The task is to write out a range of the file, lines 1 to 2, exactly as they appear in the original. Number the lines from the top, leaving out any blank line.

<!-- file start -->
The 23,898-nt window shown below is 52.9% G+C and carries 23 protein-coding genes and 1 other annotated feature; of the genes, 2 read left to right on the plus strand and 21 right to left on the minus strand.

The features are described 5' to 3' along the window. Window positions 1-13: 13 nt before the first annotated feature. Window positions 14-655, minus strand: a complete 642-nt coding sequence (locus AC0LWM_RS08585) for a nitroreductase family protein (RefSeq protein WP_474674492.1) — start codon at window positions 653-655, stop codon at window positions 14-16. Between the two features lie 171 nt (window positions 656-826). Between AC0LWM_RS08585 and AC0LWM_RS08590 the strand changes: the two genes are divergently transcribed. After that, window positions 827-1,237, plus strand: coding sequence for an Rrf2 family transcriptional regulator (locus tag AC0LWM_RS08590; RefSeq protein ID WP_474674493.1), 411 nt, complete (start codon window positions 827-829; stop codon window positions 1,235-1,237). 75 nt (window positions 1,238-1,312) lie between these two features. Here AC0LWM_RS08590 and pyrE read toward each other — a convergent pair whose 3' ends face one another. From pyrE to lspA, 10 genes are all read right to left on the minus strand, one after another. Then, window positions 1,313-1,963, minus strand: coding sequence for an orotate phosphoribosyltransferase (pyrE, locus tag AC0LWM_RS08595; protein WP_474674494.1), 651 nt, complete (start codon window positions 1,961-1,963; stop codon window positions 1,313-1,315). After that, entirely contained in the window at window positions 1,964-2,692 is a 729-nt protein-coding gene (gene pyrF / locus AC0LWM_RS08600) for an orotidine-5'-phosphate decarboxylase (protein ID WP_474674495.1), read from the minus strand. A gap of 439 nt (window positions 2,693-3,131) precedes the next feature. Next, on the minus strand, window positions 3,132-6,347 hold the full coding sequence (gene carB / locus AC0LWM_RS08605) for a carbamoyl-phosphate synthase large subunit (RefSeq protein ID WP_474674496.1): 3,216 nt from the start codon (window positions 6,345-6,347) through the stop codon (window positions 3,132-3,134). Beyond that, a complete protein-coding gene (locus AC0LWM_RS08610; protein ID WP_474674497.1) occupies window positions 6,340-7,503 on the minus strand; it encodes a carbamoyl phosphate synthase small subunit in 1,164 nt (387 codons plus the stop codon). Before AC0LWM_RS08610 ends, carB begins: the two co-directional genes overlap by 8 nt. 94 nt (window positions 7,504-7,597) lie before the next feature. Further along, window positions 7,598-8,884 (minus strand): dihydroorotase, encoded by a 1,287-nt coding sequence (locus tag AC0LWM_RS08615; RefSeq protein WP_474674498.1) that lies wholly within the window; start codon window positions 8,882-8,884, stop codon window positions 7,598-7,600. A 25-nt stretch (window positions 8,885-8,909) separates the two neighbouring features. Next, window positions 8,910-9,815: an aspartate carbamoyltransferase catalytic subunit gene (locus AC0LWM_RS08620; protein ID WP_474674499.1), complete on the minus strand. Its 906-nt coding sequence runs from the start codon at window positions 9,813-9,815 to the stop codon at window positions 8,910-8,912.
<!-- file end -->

The 23,898-nt window shown below is 52.9% G+C and carries 23 protein-coding genes and 1 other annotated feature; of the genes, 2 read left to right on the plus strand and 21 right to left on the minus strand.

The features are described 5' to 3' along the window. Window positions 1-13: 13 nt before the first annotated feature. Window positions 14-655, minus strand: a complete 642-nt coding sequence (locus AC0LWM_RS08585) for a nitroreductase family protein (RefSeq protein WP_474674492.1) — start codon at window positions 653-655, stop codon at window positions 14-16. Between the two features lie 171 nt (window positions 656-826). Between AC0LWM_RS08585 and AC0LWM_RS08590 the strand changes: the two genes are divergently transcribed. After that, window positions 827-1,237, plus strand: coding sequence for an Rrf2 family transcriptional regulator (locus tag AC0LWM_RS08590; RefSeq protein ID WP_474674493.1), 411 nt, complete (start codon window positions 827-829; stop codon window positions 1,235-1,237). 75 nt (window positions 1,238-1,312) lie between these two features. Here AC0LWM_RS08590 and pyrE read toward each other — a convergent pair whose 3' ends face one another. From pyrE to lspA, 10 genes are all read right to left on the minus strand, one after another. Then, window positions 1,313-1,963, minus strand: coding sequence for an orotate phosphoribosyltransferase (pyrE, locus tag AC0LWM_RS08595; protein WP_474674494.1), 651 nt, complete (start codon window positions 1,961-1,963; stop codon window positions 1,313-1,315). After that, entirely contained in the window at window positions 1,964-2,692 is a 729-nt protein-coding gene (gene pyrF / locus AC0LWM_RS08600) for an orotidine-5'-phosphate decarboxylase (protein ID WP_474674495.1), read from the minus strand. A gap of 439 nt (window positions 2,693-3,131) precedes the next feature. Next, on the minus strand, window positions 3,132-6,347 hold the full coding sequence (gene carB / locus AC0LWM_RS08605) for a carbamoyl-phosphate synthase large subunit (RefSeq protein ID WP_474674496.1): 3,216 nt from the start codon (window positions 6,345-6,347) through the stop codon (window positions 3,132-3,134). Beyond that, a complete protein-coding gene (locus AC0LWM_RS08610; protein ID WP_474674497.1) occupies window positions 6,340-7,503 on the minus strand; it encodes a carbamoyl phosphate synthase small subunit in 1,164 nt (387 codons plus the stop codon). Before AC0LWM_RS08610 ends, carB begins: the two co-directional genes overlap by 8 nt. 94 nt (window positions 7,504-7,597) lie before the next feature. Further along, window positions 7,598-8,884 (minus strand): dihydroorotase, encoded by a 1,287-nt coding sequence (locus tag AC0LWM_RS08615; RefSeq protein WP_474674498.1) that lies wholly within the window; start codon window positions 8,882-8,884, stop codon window positions 7,598-7,600. A 25-nt stretch (window positions 8,885-8,909) separates the two neighbouring features. Next, window positions 8,910-9,815: an aspartate carbamoyltransferase catalytic subunit gene (locus AC0LWM_RS08620; protein ID WP_474674499.1), complete on the minus strand. Its 906-nt coding sequence runs from the start codon at window positions 9,813-9,815 to the stop codon at window positions 8,910-8,912.